Know when to cash in savings bonds

Q. Over the years, my wife and I purchased many US Savings Bonds. They probably have a value of $25,000 or more. We are retired and have not had to cash in any of the bonds. Now, I would like to cash some out to supplement our retirement income. What is the best strategy for doing this? Are there information sheets on bonds, showing future interest earnings?

- Name withheld,

Los Angeles

A. Redeem non-interest earning bonds first, and low-interest bonds second, while holding on to your highest interest-earning bonds, says Daniel J. Pederson, author of "Savings Bonds" ($19.95, 800-927-1901).

Bondholders own some $5.3 billion worth of savings bonds no longer earning interest, says Mr. Pederson. They include all Series E bonds issued before December 1958 or between December 1, 1965, and November 30, 1968.

Many banks carry bond tables of total bond values including interest earnings based on current interest rates.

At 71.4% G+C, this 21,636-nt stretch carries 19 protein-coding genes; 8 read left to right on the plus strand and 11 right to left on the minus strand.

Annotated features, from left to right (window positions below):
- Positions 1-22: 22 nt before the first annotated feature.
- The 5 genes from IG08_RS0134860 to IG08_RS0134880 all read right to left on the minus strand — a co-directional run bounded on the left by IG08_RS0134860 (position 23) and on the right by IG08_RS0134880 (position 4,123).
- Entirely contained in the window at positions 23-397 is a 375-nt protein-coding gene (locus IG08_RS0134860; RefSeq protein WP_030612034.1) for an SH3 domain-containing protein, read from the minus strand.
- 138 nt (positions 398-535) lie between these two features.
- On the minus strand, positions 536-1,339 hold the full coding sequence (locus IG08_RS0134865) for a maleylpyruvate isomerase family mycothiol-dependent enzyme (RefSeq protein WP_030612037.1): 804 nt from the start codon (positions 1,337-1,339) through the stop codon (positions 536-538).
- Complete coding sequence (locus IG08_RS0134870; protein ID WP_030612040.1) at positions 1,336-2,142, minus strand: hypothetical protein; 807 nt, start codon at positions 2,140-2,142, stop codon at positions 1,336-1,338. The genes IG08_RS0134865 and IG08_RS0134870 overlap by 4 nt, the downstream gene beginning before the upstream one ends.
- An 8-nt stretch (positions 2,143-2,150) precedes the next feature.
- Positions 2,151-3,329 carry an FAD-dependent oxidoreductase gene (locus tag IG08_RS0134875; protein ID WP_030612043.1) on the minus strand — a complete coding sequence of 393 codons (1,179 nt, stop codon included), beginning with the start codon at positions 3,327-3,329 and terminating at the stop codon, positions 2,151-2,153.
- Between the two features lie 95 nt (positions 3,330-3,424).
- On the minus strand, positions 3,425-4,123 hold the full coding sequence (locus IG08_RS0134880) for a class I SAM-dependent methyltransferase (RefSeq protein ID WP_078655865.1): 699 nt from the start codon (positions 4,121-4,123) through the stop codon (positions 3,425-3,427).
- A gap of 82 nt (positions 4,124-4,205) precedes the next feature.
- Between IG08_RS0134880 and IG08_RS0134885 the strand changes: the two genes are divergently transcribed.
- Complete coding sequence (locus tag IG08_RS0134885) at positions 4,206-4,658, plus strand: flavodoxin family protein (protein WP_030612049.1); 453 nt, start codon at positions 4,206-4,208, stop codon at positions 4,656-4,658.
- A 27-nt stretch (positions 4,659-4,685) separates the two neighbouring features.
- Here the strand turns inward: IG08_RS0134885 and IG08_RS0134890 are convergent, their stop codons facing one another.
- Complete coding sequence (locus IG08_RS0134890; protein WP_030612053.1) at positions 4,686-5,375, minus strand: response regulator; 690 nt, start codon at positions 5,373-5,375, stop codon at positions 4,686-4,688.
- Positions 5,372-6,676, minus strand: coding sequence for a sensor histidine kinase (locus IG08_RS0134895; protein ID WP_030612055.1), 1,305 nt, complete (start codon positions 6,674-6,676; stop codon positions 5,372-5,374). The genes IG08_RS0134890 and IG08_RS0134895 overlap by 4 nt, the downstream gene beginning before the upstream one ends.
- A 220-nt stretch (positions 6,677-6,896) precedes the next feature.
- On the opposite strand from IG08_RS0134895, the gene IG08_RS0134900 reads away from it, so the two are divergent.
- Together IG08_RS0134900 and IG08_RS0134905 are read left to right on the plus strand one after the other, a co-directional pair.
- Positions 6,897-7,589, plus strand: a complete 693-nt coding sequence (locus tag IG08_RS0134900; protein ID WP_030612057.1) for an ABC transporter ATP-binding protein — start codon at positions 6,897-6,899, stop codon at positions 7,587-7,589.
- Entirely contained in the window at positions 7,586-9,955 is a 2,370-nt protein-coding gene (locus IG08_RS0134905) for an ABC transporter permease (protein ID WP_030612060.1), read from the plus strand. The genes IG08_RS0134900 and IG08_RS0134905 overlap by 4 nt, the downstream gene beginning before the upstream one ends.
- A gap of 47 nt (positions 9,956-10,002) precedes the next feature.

But what you need, says Pederson, is to know what future interest rates will be. Interest rates on bonds change periodically based on the nature of the savings bond and the government's interest-rate formula. If you know what future earning will be, you can sell off your lowest yielding bonds, while keeping the higher yield bonds.

His book has a table ranking bonds based on their future interest rates.

Q. I am a 40-year old male and I have $150 a month I'd like to invest for my children's future, ages 10 and 2. I need something that will grow with them.

- J.A.,

Tracy, Calif.

A. Consider investing your $150 in the T. Rowe Price Value Fund (800-225-5132), a large-cap fund, says Lewis Altfest, who heads up L.J. Altfest & Co. in New York.

The fund has returned 25 percent since its inception in 1994.

You could split the money, setting up accounts for each child under a "Gift to Minor's Act" account, says a T. Rowe Price spokesperson. The account would list you as custodian, but carry the child's Social Security number.

Also consider US savings bonds for the children. If used for educational purposes, the interest may be exempt from federal taxes, depending on your income.

The bonds must be registered in the name of one or both of the parents. For information, write to "Savings Bonds," Parkersburg, WV, 26106-1328.

Questions about finances? Write:

Guy Halverson

The Christian Science Monitor

500 Fifth Ave., Suite 1845

New York, NY 10110

E-mail: halversong@csps.com

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